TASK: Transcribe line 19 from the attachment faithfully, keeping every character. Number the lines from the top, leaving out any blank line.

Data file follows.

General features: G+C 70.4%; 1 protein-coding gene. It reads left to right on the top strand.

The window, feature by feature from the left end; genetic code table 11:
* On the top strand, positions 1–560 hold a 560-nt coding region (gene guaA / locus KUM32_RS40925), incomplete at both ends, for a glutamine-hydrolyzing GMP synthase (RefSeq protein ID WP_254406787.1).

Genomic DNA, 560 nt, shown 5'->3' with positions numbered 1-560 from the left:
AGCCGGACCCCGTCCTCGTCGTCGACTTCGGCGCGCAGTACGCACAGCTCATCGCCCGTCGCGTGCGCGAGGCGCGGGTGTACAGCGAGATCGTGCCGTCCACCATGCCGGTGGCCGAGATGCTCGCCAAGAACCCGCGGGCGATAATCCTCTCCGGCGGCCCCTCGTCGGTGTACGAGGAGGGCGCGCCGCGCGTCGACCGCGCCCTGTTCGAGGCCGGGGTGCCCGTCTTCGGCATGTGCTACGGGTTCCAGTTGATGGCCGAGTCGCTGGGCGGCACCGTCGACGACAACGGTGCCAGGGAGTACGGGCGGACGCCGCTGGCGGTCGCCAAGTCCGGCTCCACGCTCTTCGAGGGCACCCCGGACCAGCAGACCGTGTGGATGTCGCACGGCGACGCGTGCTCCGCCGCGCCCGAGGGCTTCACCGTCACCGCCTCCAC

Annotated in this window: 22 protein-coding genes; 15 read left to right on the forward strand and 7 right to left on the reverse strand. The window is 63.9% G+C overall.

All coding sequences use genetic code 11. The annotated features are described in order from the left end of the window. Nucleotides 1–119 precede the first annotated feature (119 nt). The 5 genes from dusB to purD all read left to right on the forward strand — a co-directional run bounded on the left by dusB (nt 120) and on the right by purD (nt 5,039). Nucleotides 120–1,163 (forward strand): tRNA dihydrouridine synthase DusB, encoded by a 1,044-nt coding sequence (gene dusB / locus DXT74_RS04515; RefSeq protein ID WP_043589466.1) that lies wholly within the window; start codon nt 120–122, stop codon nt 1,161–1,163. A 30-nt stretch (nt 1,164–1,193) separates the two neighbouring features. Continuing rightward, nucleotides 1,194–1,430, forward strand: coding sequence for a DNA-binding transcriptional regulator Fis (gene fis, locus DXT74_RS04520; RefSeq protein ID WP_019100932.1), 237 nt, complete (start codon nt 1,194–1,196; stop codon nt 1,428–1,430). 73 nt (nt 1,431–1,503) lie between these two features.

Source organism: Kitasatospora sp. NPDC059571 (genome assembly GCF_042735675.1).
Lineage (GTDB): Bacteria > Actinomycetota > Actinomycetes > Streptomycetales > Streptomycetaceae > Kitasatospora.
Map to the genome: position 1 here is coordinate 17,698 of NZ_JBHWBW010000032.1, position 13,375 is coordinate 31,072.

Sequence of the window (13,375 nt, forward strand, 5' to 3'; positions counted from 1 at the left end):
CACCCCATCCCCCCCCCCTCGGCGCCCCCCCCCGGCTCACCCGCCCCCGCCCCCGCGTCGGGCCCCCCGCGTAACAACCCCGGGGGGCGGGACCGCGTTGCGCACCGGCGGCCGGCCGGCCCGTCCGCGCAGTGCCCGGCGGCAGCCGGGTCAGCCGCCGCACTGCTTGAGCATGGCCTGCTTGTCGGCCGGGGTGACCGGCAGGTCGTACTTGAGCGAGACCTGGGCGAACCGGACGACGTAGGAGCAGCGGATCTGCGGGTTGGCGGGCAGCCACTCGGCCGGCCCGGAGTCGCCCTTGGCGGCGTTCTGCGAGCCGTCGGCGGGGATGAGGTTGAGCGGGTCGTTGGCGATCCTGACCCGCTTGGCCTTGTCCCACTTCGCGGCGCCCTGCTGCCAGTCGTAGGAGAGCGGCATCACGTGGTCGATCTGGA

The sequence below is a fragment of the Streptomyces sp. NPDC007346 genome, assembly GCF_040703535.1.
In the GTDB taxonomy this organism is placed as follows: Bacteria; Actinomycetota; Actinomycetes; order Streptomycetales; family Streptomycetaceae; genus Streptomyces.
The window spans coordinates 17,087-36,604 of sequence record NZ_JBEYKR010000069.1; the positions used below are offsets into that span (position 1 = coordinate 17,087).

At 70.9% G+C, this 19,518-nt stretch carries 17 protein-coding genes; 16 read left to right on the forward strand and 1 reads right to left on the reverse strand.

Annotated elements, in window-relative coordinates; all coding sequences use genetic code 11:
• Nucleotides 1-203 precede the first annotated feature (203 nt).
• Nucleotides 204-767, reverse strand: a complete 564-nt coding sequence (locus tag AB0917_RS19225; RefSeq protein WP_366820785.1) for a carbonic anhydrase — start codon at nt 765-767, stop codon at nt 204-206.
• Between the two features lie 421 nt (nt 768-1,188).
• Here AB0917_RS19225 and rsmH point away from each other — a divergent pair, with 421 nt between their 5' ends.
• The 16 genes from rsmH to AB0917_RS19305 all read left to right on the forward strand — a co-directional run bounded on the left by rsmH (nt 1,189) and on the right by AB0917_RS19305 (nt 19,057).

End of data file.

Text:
• Nucleotides 204-767, reverse strand: a complete 564-nt coding sequence (locus tag AB0917_RS19225; RefSeq protein WP_366820785.1) for a carbonic anhydrase — start codon at nt 765-767, stop codon at nt 204-206.